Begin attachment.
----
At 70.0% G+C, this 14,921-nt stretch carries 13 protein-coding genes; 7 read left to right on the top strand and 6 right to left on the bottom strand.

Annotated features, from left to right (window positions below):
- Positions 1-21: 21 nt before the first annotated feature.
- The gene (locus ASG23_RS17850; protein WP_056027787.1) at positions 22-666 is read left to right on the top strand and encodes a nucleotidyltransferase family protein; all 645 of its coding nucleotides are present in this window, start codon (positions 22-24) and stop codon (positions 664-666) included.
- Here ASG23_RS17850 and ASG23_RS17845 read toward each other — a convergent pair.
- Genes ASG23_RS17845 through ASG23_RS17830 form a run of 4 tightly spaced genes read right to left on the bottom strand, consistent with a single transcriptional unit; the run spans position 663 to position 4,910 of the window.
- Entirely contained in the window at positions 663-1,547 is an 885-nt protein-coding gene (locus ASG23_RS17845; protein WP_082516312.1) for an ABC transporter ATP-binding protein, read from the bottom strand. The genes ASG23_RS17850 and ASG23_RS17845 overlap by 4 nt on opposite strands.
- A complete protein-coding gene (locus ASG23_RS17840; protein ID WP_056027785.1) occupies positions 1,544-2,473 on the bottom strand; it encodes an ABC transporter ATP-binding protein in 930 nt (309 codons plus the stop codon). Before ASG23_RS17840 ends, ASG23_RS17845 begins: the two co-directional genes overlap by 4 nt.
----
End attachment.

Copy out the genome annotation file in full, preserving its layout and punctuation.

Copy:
At 70.0% G+C, this 14,921-nt stretch carries 13 protein-coding genes; 7 read left to right on the top strand and 6 right to left on the bottom strand.

Annotated features, from left to right (window positions below):
- Positions 1-21: 21 nt before the first annotated feature.
- The gene (locus ASG23_RS17850; protein WP_056027787.1) at positions 22-666 is read left to right on the top strand and encodes a nucleotidyltransferase family protein; all 645 of its coding nucleotides are present in this window, start codon (positions 22-24) and stop codon (positions 664-666) included.
- Here ASG23_RS17850 and ASG23_RS17845 read toward each other — a convergent pair.
- Genes ASG23_RS17845 through ASG23_RS17830 form a run of 4 tightly spaced genes read right to left on the bottom strand, consistent with a single transcriptional unit; the run spans position 663 to position 4,910 of the window.
- Entirely contained in the window at positions 663-1,547 is an 885-nt protein-coding gene (locus ASG23_RS17845; protein WP_082516312.1) for an ABC transporter ATP-binding protein, read from the bottom strand. The genes ASG23_RS17850 and ASG23_RS17845 overlap by 4 nt on opposite strands.
- A complete protein-coding gene (locus ASG23_RS17840; protein ID WP_056027785.1) occupies positions 1,544-2,473 on the bottom strand; it encodes an ABC transporter ATP-binding protein in 930 nt (309 codons plus the stop codon). Before ASG23_RS17840 ends, ASG23_RS17845 begins: the two co-directional genes overlap by 4 nt.